I really wish I could go into intimate details of the entire weekend because we sure did have fun, but I'm not sure who will be reading this so I will treat this like a Vegas vacation.  "What happens in Vegas" you know the rest.

Wednesday May 6th

After the excitement of the weekend, it was pretty easy to get back into the swing of things back here at the ranch.  I spent my entire day catching up on laundry and being with Pat and the dogs who both seemed to miss me the same. 

We met up with my daughter, Donielle and her boyfriend Allan, midway between our place and theirs.  I got schooled at pool from Donielle as I watched her run the table while I only sunk one ball.  We followed that up with some darts, which also left us feeling like losers, and finally gobbled up some pizza for dinner.

I have been craving pizza for some time now and Pat finally said "If you want it so bad, then just order some."  So we ordered some Domino's to be delivered to the little bar we were playing pool at and I finally satisfied my craving.  Hopefully I'll be good for a few more weeks now till I need another Pizza fix.

The end of the night snuck up on us quickly and since Pat is working on the green house again in the morning, we called it a night around 11pm.  This will be our last days together before we leave for the summer, so the time we spend together needs to be quality, cherished moments.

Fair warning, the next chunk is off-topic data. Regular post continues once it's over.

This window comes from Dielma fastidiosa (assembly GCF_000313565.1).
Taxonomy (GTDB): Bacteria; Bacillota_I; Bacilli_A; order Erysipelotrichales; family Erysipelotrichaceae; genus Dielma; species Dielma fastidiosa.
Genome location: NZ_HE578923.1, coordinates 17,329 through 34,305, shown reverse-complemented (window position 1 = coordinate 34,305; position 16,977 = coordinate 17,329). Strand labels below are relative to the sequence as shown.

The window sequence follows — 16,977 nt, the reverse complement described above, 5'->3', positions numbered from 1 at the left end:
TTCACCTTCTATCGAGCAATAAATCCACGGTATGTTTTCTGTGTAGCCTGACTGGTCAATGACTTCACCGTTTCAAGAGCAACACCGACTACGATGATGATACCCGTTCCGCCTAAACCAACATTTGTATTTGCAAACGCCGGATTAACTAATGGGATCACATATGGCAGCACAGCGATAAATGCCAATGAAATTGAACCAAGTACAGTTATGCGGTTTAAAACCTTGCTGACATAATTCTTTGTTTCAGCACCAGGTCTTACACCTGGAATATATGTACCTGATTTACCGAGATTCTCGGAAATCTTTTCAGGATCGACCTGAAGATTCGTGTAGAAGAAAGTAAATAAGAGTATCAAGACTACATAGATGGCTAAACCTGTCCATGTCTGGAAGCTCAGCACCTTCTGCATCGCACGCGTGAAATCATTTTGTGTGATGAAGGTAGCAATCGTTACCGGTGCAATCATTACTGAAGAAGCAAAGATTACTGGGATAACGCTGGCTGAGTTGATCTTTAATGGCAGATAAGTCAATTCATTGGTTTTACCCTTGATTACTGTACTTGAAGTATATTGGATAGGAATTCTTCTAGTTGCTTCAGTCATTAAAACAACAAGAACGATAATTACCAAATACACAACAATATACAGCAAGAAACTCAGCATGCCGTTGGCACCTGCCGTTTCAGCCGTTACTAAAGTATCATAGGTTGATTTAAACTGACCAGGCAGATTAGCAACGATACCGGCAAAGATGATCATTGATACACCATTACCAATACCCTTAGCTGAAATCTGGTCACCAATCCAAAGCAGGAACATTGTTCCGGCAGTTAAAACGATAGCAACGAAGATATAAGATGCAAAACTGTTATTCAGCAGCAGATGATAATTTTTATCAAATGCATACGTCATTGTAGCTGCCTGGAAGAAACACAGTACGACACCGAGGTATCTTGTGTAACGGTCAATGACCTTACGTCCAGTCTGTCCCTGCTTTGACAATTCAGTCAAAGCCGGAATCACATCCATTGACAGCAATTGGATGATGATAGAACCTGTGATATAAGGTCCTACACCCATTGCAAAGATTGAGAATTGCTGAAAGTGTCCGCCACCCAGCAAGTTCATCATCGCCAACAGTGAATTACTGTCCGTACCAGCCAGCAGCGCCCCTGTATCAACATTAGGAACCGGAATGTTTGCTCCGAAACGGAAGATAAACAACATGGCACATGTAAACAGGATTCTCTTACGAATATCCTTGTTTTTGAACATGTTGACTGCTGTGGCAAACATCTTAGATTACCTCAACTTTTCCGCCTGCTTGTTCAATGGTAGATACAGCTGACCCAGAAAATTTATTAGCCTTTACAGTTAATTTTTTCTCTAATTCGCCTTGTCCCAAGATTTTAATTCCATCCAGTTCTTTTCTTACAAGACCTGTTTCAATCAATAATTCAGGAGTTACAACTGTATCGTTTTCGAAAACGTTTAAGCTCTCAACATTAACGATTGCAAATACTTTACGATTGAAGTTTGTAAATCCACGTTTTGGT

I will be very sad to leave here, but at the same time I can't wait to get back on the road again.  I am hoping for a departure early Monday morning, but we will see how that goes.

Monday May 11th  Back On The Road!

After sitting for one of the longest spells outside of our Michigan visit, we finally got a late start today and got on the road around 3pm.  As usual, my first few hours were filled with sadness for leaving the people that I love behind and wishing that we could some how bring them all with us. 

Pat and I will reminisce about the fun time we had or the silly situations we were in for the past few weeks and this will help me know it was time well spent.  Usually calling everyone within the first hour and saying good bye again is my normal routine before the new sights and views out the windshield take my attention away from leaving.

This time is a bit different because we are leaving our daughter behind and even though she is very capable of taking care of herself, we still worry about her as much as any other parent would.  The only difference is unlike most kids that live within the same town as their parents, we cant come running if she needs that tender hug or Mother/Daughter chat which I miss the most.  At 23 years young, there are so many decisions that have to be made for the first time in your life, it is hard to choose the right path sometimes, but luckily she's doing a great job so far.

I can vouch for the stupid decision making by some of the idiotic things I did at that age.  I guess all we can do is trust and pray that she makes good choices or learns from the bad ones not to do them again.  My sister and her husband are probably so glad to see us leave at this point since a 2 week stay turned into 6 weeks.

It is hard to leave paradise in the rolling hills of Folsom, Louisiana, especially when the work we took on had to be completed before we could pack up.  After the finishing of the green house and the completion of rebalancing the yard, I told Pat that I am very proud of him.  He took the Greenhouse project on not having any idea how difficult it was going to be.